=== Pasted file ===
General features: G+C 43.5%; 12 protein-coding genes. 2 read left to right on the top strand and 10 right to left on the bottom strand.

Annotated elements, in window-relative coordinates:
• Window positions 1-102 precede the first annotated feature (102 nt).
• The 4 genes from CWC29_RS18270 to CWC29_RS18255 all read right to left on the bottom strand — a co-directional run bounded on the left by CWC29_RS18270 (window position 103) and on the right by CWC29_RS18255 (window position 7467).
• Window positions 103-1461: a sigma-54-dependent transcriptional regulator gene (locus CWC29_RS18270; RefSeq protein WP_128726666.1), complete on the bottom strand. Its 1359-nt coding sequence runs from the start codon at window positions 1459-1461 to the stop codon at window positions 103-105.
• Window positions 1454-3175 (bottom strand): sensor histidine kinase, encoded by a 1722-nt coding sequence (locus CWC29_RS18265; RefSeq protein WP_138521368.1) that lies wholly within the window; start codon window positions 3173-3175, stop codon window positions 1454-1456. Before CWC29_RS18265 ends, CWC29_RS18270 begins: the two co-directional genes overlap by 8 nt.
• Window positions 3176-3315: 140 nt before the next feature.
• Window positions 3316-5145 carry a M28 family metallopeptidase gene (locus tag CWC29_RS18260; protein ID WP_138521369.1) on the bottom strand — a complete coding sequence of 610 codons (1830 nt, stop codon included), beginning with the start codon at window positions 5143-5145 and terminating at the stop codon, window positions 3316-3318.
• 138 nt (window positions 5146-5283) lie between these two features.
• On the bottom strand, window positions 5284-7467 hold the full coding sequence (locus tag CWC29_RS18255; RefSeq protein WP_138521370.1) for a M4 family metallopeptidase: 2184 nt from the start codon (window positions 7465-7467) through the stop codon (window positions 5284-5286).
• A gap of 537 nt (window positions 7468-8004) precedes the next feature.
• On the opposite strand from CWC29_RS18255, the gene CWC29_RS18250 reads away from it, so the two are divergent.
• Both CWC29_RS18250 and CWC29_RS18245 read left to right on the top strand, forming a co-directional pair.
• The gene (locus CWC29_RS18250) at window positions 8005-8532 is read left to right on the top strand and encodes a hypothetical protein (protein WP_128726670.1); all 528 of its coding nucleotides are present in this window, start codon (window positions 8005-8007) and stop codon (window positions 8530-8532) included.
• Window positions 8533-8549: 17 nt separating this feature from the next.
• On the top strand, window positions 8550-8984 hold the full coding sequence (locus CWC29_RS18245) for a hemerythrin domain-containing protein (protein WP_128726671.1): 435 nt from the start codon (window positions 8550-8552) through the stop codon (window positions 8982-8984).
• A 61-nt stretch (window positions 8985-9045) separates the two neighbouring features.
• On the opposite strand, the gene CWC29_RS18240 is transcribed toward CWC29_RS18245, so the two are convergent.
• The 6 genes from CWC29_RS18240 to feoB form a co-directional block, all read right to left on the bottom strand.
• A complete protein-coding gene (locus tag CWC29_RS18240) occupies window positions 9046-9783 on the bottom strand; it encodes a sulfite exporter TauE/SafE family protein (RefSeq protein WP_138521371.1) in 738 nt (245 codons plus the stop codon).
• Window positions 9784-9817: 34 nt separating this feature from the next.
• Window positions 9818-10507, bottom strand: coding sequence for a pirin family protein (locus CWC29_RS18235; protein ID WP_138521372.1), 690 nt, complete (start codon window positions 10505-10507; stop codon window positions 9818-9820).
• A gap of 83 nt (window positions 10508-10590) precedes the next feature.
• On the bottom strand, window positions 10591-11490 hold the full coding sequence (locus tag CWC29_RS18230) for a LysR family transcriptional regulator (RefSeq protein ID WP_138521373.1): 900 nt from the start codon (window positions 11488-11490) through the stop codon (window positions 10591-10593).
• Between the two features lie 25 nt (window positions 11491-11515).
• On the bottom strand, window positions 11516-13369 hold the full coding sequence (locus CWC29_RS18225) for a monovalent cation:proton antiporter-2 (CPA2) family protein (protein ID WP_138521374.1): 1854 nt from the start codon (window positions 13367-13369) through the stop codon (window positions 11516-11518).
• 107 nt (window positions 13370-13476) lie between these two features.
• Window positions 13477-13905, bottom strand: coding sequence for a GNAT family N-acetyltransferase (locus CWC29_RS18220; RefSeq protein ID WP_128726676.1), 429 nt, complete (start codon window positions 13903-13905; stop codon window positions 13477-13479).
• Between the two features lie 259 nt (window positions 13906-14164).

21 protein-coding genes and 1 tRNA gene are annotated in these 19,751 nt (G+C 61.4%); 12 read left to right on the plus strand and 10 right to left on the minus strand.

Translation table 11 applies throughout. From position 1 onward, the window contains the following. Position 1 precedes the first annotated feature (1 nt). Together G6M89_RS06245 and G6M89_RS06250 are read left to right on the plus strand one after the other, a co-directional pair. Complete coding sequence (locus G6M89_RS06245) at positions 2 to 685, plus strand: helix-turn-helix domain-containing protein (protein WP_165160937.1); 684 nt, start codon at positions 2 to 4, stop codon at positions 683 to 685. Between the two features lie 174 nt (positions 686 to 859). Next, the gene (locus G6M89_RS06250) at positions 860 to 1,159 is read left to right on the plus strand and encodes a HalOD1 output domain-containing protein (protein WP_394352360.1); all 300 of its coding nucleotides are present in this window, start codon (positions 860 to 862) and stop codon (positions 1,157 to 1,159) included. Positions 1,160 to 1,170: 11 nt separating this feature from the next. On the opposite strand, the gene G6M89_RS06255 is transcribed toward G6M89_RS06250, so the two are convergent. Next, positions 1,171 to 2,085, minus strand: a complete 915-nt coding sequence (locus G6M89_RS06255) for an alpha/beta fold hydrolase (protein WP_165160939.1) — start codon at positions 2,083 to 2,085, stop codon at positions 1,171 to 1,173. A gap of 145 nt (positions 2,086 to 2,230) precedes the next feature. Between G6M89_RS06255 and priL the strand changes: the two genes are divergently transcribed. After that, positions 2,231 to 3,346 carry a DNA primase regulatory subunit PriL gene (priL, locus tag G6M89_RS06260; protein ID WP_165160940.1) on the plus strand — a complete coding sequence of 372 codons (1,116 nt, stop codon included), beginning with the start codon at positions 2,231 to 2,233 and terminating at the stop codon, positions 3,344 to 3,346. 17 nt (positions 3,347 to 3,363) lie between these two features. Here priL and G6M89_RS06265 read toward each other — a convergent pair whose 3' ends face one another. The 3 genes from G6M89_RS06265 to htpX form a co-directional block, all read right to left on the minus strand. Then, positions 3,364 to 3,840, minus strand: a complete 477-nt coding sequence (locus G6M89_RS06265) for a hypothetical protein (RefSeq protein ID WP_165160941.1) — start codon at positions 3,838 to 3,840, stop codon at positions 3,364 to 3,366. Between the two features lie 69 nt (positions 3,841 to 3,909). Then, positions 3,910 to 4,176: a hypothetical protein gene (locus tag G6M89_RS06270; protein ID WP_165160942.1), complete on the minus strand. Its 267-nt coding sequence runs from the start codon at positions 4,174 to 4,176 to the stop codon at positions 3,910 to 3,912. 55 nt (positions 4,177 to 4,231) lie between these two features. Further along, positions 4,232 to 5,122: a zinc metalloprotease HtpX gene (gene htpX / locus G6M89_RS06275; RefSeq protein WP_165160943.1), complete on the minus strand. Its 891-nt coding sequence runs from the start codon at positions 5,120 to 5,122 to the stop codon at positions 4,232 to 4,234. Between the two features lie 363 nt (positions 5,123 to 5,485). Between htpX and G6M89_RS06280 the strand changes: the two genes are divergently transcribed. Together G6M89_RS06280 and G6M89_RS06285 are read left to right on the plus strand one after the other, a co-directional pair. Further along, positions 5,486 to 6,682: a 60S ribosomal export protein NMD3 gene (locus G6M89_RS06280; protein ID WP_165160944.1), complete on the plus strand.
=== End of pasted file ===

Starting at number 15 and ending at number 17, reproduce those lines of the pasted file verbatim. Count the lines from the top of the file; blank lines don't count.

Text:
• Window positions 8533-8549: 17 nt separating this feature from the next.
• On the top strand, window positions 8550-8984 hold the full coding sequence (locus CWC29_RS18245) for a hemerythrin domain-containing protein (protein WP_128726671.1): 435 nt from the start codon (window positions 8550-8552) through the stop codon (window positions 8982-8984).
• A 61-nt stretch (window positions 8985-9045) separates the two neighbouring features.